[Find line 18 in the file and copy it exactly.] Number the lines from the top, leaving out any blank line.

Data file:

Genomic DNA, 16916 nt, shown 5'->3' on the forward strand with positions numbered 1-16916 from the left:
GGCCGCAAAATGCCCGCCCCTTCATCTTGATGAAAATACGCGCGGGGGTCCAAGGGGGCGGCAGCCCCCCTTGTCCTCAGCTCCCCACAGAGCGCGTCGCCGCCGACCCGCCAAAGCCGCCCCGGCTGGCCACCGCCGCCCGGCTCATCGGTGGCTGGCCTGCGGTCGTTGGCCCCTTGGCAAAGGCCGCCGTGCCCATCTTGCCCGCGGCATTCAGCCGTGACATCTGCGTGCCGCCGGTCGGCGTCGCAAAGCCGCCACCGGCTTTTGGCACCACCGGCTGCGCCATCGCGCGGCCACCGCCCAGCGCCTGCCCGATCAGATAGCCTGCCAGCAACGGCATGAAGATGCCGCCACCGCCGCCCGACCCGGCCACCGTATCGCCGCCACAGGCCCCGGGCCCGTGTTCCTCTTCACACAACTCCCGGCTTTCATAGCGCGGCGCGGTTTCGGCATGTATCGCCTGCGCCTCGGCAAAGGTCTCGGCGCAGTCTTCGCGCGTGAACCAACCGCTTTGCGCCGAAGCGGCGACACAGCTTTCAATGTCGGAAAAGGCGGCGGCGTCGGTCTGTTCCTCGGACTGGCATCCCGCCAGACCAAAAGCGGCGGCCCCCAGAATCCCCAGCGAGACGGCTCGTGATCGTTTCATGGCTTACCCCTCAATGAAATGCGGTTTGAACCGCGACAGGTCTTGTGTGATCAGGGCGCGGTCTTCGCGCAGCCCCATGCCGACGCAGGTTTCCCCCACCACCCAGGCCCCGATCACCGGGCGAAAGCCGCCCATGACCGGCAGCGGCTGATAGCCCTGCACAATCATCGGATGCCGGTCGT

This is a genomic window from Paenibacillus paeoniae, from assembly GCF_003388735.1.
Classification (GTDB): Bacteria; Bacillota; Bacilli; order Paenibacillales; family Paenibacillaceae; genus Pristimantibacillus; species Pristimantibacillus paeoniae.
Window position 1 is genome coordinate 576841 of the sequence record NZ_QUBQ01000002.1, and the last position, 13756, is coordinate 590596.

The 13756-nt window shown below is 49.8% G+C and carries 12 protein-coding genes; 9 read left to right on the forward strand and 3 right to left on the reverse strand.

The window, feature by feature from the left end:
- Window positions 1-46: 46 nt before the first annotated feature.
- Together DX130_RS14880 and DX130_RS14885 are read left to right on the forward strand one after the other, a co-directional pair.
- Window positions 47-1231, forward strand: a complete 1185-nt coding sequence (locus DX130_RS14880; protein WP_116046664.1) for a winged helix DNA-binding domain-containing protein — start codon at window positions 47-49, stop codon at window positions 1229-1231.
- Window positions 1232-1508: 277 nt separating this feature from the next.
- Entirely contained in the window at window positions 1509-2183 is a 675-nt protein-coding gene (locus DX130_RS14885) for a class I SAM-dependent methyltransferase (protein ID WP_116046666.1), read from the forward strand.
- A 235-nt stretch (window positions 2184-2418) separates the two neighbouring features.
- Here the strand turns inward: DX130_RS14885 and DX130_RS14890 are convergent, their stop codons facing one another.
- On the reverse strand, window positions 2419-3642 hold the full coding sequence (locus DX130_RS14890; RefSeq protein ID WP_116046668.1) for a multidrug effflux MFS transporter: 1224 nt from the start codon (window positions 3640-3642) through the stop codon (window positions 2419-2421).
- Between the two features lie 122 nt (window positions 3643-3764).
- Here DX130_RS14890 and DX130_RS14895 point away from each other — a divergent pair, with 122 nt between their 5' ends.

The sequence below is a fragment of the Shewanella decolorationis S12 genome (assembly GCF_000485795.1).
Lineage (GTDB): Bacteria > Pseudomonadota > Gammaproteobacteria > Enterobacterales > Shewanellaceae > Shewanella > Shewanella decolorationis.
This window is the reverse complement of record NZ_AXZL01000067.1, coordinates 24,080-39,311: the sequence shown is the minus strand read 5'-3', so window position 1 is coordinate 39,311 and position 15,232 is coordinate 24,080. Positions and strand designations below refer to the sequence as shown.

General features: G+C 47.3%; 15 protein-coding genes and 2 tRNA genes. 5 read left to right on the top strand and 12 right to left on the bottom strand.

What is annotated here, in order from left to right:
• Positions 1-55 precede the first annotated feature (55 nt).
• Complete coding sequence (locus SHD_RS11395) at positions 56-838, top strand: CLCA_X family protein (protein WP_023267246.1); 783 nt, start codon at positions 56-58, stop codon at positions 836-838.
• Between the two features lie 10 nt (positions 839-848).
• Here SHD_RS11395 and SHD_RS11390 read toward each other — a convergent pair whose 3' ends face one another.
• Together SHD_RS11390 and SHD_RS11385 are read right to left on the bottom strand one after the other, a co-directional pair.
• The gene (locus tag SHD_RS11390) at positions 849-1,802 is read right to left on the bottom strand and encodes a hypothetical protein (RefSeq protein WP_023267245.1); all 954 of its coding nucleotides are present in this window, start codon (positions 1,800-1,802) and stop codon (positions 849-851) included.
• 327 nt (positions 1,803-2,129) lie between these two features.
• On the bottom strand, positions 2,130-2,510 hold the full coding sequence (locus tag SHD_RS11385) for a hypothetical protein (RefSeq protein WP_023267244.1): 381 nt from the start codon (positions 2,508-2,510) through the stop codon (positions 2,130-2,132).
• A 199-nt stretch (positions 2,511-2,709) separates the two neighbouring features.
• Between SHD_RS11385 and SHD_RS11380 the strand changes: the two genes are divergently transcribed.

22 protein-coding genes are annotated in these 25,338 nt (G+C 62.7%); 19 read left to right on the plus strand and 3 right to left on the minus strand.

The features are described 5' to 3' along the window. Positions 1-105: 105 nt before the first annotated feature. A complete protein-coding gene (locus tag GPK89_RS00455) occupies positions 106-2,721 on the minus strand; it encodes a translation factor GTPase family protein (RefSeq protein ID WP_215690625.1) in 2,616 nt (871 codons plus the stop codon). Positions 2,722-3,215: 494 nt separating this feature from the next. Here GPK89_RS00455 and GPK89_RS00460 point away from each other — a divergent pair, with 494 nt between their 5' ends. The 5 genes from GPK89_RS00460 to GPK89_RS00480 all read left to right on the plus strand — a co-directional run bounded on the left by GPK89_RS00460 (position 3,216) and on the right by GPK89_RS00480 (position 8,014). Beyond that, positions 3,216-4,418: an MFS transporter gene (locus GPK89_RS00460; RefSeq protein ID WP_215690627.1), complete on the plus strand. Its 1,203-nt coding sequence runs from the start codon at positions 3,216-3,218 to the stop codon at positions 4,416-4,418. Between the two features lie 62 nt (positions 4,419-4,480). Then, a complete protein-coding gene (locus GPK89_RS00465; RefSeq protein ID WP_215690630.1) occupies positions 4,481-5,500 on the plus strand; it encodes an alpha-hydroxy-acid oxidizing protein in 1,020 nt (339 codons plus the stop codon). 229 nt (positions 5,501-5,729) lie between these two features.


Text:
The sequence below is a fragment of the Shewanella decolorationis S12 genome (assembly GCF_000485795.1).